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November 29, 2012

Will Running on Cement Injure Me?

Written by Dena Evans

imgresWill Running on Cement Injure Me?

 

 

Many runners run in urban settings for years, logging mile after mile on cement and other hard surfaces without any apparent problems.  Other runners swear by the trail and believe it has prolonged a running career and mitigated many risks of injury.   Still others do the exact same thing, and still fight injury after injury.  Who is right?

 

Force = mass x acceleration

Conventional wisdom would indicate that the hard surfaces found in cement (your average city sidewalk), or asphalt (black top road surface) would increase the risk of injury for runners.  After all, the body creates 2-3x its actual weight in force just during the heel off phase while walking. This increases to 5-8x body weight during running due to the increase speed and the fact you are (for some of us, very briefly!) completely airborne before each foot lands.  Cement is about 10x harder than asphalt so it seems reasonable that cement would be an absolutely horrible surface on which to run.

 

If all your concerns related to problems that occurred due to force alone, then perhaps abstinence from cement would be a wise idea, and indeed, many runners opt for the street instead of the sidewalk, or go long ways out to find trails and grass surfaces.  However, many of the injuries runners suffer have a more complicated genesis.  Are your shoes appropriate for you?  Does your foot strike the ground efficiently?  Are you hips in alignment or do you have muscle imbalances and weaknesses that have left your joints and ligaments vulnerable to forces that your body has not been able to dissipate?  All of these factors come into play, and have been much more easily researched as injury culprits than the surface itself.

 

What is good for the bones might be tough on the ligaments

Likewise, the even, but forgiving surface of a golf fairway (when rarely available) might provide a luxuriously feeling run, as does a well- manicured forest trail.  But when does that desired effect dwindle when the trail become rocky and uneven, or muddy and slippery?  When the grass is long and mushy, or the bark trail too soft, such that you sink perceptibly on each step, or the blacktop road so cambered that you are running on a slant instead of a flat sidewalk next to you, do you receive the same benefit?

 

While these surfaces might provide relief from the abrupt forces of cement, they often demand a great deal more from stabilizing muscles and ligaments and present their own challenges to your goal of staying injury-free.  If tendonitis, muscle strains, or other soft tissue ailments are your kryptonite, you might risk more by continuing to run on these surfaces all the time and may benefit from a steadier ride on a hard surface.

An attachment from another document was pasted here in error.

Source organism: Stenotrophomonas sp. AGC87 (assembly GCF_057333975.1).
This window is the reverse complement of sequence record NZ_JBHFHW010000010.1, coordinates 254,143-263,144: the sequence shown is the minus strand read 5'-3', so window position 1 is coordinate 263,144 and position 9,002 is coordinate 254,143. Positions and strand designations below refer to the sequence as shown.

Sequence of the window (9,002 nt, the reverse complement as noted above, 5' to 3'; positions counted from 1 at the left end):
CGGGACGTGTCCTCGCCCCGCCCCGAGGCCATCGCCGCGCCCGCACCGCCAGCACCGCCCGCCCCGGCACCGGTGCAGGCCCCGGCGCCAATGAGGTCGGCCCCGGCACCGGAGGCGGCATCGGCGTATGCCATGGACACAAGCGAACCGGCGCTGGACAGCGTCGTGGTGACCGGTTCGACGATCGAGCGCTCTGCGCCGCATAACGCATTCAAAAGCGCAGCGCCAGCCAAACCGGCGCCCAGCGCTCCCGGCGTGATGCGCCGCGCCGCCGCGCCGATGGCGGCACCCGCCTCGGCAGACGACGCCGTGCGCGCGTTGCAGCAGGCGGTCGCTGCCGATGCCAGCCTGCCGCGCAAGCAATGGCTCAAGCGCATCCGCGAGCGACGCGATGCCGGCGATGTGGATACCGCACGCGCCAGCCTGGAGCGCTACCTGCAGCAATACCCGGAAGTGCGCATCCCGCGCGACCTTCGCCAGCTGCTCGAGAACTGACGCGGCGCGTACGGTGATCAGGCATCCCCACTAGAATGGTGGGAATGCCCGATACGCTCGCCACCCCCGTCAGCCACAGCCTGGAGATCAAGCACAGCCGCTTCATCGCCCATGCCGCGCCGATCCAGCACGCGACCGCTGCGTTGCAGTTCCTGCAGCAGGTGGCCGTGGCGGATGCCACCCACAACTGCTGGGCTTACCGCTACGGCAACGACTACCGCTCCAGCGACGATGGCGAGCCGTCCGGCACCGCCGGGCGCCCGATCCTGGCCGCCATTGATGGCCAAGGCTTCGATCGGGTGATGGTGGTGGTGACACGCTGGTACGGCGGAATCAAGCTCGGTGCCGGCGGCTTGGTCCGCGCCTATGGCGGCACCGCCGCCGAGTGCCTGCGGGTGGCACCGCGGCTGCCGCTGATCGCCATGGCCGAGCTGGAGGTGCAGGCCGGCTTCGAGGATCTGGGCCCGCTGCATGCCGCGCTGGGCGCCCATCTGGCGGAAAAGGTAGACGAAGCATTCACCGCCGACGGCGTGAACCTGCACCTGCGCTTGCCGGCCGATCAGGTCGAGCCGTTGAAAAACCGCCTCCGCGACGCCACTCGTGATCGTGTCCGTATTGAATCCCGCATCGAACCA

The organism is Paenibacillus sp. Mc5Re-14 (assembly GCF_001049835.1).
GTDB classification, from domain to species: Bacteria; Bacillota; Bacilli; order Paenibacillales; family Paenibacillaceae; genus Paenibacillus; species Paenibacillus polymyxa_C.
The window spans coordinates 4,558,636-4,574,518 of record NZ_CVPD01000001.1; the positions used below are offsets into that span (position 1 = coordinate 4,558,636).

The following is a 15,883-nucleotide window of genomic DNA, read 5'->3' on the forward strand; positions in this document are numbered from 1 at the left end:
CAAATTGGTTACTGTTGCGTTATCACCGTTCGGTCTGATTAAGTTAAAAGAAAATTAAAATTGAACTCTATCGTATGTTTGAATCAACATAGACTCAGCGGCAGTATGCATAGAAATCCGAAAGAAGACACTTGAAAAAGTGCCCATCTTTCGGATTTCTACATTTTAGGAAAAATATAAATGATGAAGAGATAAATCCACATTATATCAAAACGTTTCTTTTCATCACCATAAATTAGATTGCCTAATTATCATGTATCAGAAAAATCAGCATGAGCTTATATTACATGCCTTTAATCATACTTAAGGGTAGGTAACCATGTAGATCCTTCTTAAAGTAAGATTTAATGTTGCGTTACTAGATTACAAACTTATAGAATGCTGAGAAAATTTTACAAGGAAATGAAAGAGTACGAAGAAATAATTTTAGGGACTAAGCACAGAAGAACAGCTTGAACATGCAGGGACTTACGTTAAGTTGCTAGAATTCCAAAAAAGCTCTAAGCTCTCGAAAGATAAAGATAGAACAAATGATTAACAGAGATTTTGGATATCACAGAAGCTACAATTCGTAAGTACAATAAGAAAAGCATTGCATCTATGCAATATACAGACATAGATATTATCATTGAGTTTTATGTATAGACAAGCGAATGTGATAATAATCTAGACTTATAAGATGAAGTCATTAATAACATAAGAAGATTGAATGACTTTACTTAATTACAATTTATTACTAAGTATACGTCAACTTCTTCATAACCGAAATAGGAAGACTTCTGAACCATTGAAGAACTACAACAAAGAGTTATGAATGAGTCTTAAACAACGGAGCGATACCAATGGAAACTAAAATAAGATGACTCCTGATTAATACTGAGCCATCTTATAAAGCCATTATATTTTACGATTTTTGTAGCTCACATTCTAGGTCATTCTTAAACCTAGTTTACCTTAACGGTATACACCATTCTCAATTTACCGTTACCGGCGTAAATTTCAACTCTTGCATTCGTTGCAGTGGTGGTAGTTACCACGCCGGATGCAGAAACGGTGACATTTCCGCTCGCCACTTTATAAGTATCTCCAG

Running is healthy for the spirit as well as the body

One of the reasons pavement and cement may get the blame for many maladies is the correlation with the environment where these surfaces are typically found.  Not many runners would prefer the start and stop of a sidewalk interrupted every hundred yards with a stoplight, complete with honking, speeding cars and loud noises, crowds, and the like.  The peaceful environment of a trail deep in the forest, around a lush and green grass field, or along the ridge of a slowly descending dirt path sounds much more reparative to the soul.  Studies show that the body is best prepared to run hard late in the afternoon, or early in the evening.  Potentially a study might show that those who run along peaceful dirt paths can extend their running careers later into middle age and beyond.  But just as not everyone has the luxury to knock off work or family obligations for a 60 minute run in the hills at 4pm, not everyone can get to an idyllic nature setting for their daily run, whenever it occurs.  For them, running along a busy street or the best bike path available most definitely is better than not running at all, and that may mean running on cement or non-ideal surfaces.

 

Look at the whole picture

Rather than automatically assume the risk of the surface one way or the other, a more thoughtful approach is in order.  Consider your problem areas, where injury trouble tends to start or flourish, and then work through each of the other variables:  shoes, foot striking pattern, known muscle weaknesses or misalignment issues, sleep, stress, nutrition, hydration, etc.  It may be that a change to soft surfaces may be in order, but the investigation may uncover other areas where change may eliminate the risk or problem, even if the ground under your feet remains the same.

 

 

 

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